School’s out Friday

Does this remind you of anyone? You, maybe? Those of us who tweet regularly, update our status on facebook, those of us who blog? Once again, improveverywhere have made me smile, and plenty of others in that audience too by the looks of things.

BUT, not everyone agrees with the mirth and merriment. This video was posted on the TED site this week, and the comment thread accompanying it shows that some TEDsters are unhappy that something so ‘light’ could be put up as being worthy of inclusion. Take this comment as an example,

Between the video on how to tie your shoes and now this improv anywhere video that is reminiscent of something that would recommended to me on youtube, I’m a little bit disappointed in the videos that have been posted recently. It’s not that theres nothing to learn from these videos; one could make the case that the shoe tying video shows the importance of reexamining things we’re sure of or that this video shows the value of play and spontaneity, but I think those would be a far stretch. I guess over the years I’ve become accustomed to a TED that challenges me and expands my view of the world, not panders to me.

Really TEDsters? Lighten up. Not everything needs to be serious. In fact, sometimes taking the mickey out of ourselves provides insight into the way we conduct our lives.

Anyway, my need to share brings me to this. Last week was House Music day at my school, and I was mightily impressed with the small group music items. The winning group posted their effort on YouTube, and like a proud mother, I just have to share the talents of the students at my school with you all. So, take it away Cerutty Mads 2011, singing Love You by Free Design.

Hope you enjoyed it as much as I did.

Have a great weekend. Enjoy : )

School’s out Friday

The TED Conference is being held right now in Long Beach California. This year’s TED Prize winner is JR, an artist from France, whose incredible artwork has been seen in the slums of Kenya, in Brazil, in India and even in Israel and Palestine. Here’s what they say about JR on the TED site;

Working anonymously, pasting his giant images on buildings, trains, bridges, the often-guerrilla artist JR forces us to see each other. Traveling to distant, often dangerous places — the slums of Kenya, the favelas of Brazil — he infiltrates communities, befriending inhabitants and recruiting them as models and collaborators. He gets in his subjects’ faces with a 28mm wide-angle lens, resulting in portraits that are unguarded, funny, soulful, real, that capture the sprits of individuals who normally go unseen. The blown-up images pasted on urban surfaces – the sides of buildings, bridges, trains, buses, on rooftops — confront and engage audiences where they least expect it. Images of Parisian thugs are pasted up in bourgeois neighborhoods; photos of Israelis and Palestinians are posted together on both sides of the walls that separate them.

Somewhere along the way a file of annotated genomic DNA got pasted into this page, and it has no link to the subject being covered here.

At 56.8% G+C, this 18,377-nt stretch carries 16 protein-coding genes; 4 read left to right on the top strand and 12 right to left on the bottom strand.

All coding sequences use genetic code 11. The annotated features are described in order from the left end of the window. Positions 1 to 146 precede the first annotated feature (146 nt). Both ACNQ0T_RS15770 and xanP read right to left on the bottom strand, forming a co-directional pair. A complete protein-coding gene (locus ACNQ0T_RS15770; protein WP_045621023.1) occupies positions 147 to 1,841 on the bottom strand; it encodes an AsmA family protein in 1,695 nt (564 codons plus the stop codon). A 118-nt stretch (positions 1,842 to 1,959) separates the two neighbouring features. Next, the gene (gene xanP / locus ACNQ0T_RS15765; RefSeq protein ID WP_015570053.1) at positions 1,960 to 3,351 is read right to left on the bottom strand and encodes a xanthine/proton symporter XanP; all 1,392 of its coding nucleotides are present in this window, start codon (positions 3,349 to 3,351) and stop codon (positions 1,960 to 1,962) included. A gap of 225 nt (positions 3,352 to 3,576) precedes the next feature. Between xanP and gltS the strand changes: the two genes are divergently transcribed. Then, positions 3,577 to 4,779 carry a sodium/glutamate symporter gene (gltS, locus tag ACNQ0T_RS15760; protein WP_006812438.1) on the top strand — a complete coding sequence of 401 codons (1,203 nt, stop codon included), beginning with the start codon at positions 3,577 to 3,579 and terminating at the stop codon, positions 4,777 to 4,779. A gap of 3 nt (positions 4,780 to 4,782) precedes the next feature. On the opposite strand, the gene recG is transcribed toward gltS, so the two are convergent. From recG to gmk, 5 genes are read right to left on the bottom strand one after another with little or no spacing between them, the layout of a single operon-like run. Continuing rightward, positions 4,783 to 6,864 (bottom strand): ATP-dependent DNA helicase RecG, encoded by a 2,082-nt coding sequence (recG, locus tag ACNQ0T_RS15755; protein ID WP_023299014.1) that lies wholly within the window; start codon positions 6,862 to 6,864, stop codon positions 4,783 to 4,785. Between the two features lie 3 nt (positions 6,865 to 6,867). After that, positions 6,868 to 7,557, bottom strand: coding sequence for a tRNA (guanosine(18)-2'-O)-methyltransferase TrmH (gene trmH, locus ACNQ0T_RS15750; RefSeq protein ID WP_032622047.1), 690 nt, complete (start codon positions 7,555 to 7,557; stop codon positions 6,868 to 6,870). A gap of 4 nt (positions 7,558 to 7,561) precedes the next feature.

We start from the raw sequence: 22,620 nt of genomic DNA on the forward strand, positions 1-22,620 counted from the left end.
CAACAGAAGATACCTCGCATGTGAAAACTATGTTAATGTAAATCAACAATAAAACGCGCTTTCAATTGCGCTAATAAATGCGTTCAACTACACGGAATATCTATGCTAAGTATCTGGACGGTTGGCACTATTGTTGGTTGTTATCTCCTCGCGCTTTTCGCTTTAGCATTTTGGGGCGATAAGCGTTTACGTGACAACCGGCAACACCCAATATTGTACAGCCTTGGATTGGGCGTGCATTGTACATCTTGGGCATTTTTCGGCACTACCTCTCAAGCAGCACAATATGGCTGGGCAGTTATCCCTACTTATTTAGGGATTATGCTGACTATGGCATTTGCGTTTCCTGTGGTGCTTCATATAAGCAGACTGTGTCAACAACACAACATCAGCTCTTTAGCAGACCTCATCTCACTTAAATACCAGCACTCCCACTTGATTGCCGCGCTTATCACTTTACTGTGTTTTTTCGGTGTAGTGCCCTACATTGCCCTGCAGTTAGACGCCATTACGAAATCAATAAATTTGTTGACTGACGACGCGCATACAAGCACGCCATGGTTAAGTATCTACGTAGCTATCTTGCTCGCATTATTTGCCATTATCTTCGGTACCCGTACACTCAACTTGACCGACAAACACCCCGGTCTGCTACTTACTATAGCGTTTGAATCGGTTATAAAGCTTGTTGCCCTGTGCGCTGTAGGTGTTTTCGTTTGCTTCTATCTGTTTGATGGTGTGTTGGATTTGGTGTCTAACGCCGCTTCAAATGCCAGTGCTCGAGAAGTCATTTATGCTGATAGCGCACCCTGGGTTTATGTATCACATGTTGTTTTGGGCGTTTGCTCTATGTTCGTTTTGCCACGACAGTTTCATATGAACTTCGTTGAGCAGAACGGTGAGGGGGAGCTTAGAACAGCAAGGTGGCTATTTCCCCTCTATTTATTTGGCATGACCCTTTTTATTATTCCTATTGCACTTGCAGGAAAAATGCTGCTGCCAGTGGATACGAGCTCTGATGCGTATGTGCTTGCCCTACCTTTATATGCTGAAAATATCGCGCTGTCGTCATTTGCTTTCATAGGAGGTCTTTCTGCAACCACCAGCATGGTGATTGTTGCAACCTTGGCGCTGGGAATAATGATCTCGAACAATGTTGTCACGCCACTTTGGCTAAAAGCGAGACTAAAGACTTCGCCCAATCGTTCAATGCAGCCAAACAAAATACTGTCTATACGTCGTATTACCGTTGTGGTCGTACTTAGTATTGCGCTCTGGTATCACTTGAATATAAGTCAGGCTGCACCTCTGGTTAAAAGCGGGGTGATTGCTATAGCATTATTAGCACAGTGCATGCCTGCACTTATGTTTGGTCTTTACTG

JR has been awarded the prestigious TED Prize. His wish? To use art to turn the world inside out.

His work has such appeal he just might be able to inspire people to run with this idea. Imagine if our schools connected, and we worked cooperatively to make an impact on issues our world faces using art as our impetus.He has started Inside Out: a global art project. I think it will be amazing.

“INSIDE OUT is a large-scale participatory art project that transforms messages of personal identity into pieces of artistic work. Everyone is challenged to use black and white photographic portraits to discover, reveal and share the untold stories and images of people around the world. These digitally uploaded images will be made into posters and sent back to the project’s co-creators for them to exhibit in their own communities. People can participate as an individual or in a group; posters can be placed anywhere, from a solitary image in an office window to a wall of portraits on an abandoned building or a full stadium. These exhibitions will be documented, archived and viewable virtually.”

There’s something in that, and considering the art faculty of our school were thinking of including the work of JR in the curriculum, maybe this is something we need to discuss next week!

Enjoy your weekend. Spend some time on the TED site and get inspired. : )

Teaching design for change – great ideas from Emily Pilloton

Emily Pilloton delivers an inspiring TED talk that is worth the 16 minutes you need to invest to hear her message. People who give of themselves to assist those in communities where there is real need are special. Emily and her partner, Matthew Miller, have relocated to Bertie County in North Carolina and are trying to reinvigorate the community by using design principles to transform the learning opportunities of students. Their hope is that the student led projects that emanate from this will help bring the community together and provide benefits for all. They are committed; both of them have recently studied and received teaching certification so that they can teach their design-build class called Studio H. Emily has written a post worth reading on Design Mind that expands on some of the ideas she discusses in the above TED talk.

Their idea is reminiscent of Project Based Learning principles and requires students to be immersed in what they’re doing for three hours a day. They are rethinking education to meet the needs of the community they live in and care about.

Lessons here for us all.